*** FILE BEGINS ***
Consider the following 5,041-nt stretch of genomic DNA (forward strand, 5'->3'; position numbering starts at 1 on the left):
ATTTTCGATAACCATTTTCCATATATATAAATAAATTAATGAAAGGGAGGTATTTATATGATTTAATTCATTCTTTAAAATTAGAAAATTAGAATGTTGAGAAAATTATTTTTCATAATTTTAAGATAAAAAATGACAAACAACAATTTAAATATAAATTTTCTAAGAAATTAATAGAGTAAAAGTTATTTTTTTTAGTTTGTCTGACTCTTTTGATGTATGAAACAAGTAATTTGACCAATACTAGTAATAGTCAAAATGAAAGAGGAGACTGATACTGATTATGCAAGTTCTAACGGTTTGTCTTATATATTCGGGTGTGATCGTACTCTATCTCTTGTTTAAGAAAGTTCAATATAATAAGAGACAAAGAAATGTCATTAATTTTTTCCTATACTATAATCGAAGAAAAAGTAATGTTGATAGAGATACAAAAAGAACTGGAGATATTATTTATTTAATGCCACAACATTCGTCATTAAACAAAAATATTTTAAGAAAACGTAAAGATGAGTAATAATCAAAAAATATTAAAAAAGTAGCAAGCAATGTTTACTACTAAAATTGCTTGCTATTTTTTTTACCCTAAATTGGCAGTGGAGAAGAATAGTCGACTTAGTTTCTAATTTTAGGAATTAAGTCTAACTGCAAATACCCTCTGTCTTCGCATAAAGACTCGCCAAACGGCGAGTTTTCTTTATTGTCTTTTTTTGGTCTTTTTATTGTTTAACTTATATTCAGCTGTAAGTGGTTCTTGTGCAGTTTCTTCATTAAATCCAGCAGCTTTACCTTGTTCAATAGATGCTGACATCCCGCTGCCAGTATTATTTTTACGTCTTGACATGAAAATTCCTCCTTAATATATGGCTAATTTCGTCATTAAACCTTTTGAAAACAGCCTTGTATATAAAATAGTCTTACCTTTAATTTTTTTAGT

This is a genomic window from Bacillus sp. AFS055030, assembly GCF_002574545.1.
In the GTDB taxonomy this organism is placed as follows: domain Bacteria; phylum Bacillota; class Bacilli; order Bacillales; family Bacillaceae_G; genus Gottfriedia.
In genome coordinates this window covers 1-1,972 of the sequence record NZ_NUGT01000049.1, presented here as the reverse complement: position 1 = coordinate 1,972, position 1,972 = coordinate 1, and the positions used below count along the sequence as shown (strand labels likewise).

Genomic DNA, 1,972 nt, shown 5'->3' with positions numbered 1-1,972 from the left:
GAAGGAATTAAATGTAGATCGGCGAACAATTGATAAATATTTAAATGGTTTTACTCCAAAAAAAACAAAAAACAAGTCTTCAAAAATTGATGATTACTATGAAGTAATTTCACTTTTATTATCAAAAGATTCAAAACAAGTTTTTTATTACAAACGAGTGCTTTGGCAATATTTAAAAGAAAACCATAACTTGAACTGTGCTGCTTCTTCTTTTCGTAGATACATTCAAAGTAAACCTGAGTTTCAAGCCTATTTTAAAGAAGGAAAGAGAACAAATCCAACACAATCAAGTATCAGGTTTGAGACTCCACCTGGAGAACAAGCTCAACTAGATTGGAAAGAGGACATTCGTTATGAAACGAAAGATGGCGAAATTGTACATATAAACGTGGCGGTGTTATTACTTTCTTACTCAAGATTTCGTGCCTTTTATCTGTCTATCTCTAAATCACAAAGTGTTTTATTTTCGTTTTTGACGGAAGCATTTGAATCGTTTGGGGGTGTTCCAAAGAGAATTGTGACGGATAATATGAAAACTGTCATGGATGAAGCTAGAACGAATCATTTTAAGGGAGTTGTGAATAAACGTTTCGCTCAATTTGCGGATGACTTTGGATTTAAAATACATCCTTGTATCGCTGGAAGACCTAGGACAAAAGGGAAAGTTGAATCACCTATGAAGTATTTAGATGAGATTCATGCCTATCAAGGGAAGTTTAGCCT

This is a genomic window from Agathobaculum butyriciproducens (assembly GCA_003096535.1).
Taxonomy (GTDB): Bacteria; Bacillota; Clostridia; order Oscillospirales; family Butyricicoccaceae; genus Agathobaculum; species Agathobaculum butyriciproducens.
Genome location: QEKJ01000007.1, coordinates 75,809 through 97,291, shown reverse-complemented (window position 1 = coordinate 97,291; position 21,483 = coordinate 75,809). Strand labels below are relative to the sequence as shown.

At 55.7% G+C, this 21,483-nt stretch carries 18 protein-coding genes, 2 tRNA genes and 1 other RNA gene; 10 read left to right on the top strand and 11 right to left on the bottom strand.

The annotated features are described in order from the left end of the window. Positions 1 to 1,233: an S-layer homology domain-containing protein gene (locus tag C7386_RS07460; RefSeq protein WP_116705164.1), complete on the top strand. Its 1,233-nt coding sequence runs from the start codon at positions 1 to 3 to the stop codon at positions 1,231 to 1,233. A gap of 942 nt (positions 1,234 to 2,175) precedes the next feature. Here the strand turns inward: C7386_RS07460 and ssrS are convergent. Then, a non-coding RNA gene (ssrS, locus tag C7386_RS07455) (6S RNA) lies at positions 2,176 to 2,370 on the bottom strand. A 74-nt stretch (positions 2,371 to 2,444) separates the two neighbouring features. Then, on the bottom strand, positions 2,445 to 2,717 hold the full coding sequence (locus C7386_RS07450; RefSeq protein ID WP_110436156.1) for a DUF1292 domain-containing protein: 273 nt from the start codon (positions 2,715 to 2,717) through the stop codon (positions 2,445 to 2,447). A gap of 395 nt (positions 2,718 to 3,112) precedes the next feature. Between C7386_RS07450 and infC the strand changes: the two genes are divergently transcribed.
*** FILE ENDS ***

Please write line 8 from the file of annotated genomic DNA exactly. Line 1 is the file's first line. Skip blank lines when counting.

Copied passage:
This is a genomic window from Agathobaculum butyriciproducens (assembly GCA_003096535.1).